Writers: Katie O’Byrne, Caroline Galvis, and Sinead Brady
Director: Rosa Bowden
Reviewer: Ciarán Leinster
The ambition of Free EU Roaming was certainly not in question, but it was difficult to avoid the feeling that not enough had been done in the hour it occupied. Set in a Barcelona hostel during last year’s disrupted referendum on Catalan independence, the play is a discussion between three young women, one each from Ireland, England, and Germany. Seeking to explore ideas of history, belonging, and to what extent one should be proud of one’s country and culture, the piece lays out a large number of ideas, but regrettably fails to explore any of them deeply enough. Brexit, Northern Ireland, Catalonia, Nazi Germany, marriage equality, and abortion is too large a list for anyone to delve into in one evening.
The performances, from O’Byrne, Galvis, and Brady, were all excellent, though, with their characters largely ringing true, despite some potential inconsistencies. Brady, especially, as the timid English character, showcased superb comic timing early on when awkwardly stuffing a rain mac into its bag. The script could possibly have done with being less weighted towards O’Byrne’s Irish character, but this is to be expected. Galvis’s German is possibly the most complex of the three, whose ambivalent attitude towards nationality, along with the frank admission of Nazi heritage in her family, shocks the other two. The performances were all, in their own way, charming, and the characters well drawn. The respective costumes, from the German’s nose piercing to the Irish’s crown of flowers, were each perfect, and they were all instantly recognisable as real people.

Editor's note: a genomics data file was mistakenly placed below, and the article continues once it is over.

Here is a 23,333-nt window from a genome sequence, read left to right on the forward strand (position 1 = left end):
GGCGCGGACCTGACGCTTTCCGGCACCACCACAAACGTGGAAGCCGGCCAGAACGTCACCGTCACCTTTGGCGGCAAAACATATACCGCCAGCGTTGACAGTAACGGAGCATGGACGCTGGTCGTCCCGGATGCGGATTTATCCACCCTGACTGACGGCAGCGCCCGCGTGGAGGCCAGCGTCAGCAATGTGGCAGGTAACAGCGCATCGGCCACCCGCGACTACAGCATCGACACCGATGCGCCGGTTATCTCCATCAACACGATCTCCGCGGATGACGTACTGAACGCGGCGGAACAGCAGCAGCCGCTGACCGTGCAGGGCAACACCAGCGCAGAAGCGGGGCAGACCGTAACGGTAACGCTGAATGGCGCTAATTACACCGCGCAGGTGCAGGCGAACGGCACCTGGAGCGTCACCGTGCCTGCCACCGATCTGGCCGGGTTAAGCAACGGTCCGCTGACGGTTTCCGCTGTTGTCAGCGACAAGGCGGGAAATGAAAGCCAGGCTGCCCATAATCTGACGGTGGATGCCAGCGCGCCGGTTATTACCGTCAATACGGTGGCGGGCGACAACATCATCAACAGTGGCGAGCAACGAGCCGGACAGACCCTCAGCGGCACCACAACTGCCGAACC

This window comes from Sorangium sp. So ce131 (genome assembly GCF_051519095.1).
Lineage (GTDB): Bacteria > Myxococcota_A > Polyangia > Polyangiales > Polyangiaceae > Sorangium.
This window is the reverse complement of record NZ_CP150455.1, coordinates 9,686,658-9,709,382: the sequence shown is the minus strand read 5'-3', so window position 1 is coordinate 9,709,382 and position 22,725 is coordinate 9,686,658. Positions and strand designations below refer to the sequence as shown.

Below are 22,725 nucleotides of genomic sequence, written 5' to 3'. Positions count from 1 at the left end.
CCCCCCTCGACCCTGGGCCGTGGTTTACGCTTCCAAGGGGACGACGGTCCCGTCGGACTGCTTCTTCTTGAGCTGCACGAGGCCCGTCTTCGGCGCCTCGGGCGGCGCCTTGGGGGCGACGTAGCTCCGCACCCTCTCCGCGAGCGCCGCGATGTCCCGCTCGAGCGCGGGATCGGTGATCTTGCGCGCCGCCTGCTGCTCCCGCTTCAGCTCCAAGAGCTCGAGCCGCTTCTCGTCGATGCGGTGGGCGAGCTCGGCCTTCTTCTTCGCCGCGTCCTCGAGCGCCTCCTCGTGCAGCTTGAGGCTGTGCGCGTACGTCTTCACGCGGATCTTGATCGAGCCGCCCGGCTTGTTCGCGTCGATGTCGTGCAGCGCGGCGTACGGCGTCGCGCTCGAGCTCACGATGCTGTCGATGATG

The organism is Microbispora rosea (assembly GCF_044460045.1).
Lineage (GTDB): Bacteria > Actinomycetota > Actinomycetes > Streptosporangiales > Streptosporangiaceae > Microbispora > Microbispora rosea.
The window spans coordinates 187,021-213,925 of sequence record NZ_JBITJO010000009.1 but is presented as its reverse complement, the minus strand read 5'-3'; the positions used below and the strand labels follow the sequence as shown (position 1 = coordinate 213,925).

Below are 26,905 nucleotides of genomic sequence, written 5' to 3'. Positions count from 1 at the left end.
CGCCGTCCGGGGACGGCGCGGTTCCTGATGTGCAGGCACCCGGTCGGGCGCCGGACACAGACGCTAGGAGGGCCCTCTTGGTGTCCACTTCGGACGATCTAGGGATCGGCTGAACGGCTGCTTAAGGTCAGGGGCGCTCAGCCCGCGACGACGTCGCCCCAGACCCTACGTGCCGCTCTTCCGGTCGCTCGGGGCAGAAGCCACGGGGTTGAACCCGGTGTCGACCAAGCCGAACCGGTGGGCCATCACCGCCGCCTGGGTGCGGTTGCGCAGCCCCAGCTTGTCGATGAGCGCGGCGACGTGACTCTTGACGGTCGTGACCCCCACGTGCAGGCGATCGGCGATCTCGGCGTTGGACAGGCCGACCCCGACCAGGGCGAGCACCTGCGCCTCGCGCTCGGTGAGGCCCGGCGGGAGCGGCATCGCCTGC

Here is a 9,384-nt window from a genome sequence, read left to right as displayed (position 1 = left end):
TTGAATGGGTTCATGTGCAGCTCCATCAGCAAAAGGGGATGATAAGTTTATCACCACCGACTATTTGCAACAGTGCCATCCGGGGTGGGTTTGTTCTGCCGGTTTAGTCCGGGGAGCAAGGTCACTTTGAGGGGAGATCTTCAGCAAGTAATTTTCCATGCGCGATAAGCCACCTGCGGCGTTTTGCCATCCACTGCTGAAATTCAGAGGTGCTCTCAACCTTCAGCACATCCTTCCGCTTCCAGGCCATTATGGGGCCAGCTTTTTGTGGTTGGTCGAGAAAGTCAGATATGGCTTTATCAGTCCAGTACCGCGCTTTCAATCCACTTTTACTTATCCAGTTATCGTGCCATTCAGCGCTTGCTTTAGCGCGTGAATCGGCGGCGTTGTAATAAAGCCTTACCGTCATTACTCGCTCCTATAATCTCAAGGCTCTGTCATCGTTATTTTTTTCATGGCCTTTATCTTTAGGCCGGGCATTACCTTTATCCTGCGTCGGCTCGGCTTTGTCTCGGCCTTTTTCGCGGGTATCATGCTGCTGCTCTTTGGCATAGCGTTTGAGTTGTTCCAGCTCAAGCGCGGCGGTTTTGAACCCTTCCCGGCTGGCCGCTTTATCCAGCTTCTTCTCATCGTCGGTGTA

The piece is interrupted by several dance sequences, culminating in a final segment that, regrettably, delves into little more than listing stereotypes. Though these do get some laughs (“Self-deprecating sense of humour… Dark sense of humour… No sense of humour”), once again the feeling is that the space to say something has been used for surface level recapitulation of very familiar narratives. That said, they make excellent use of the small space available to them, the choreography is good, and, using only three large cuboid blocks, create a realistic and claustrophobic atmosphere.
This play without a doubt showcases significant talent from all involved, but like so many other shows, often fails to achieve the right balance of humour and social commentary. The sheer number of ideas is at times overwhelming, and this reviewer just wishes it was a piece that had a better idea of what it wanted to say.
Runs until 13 September 2018 | Image: Contributed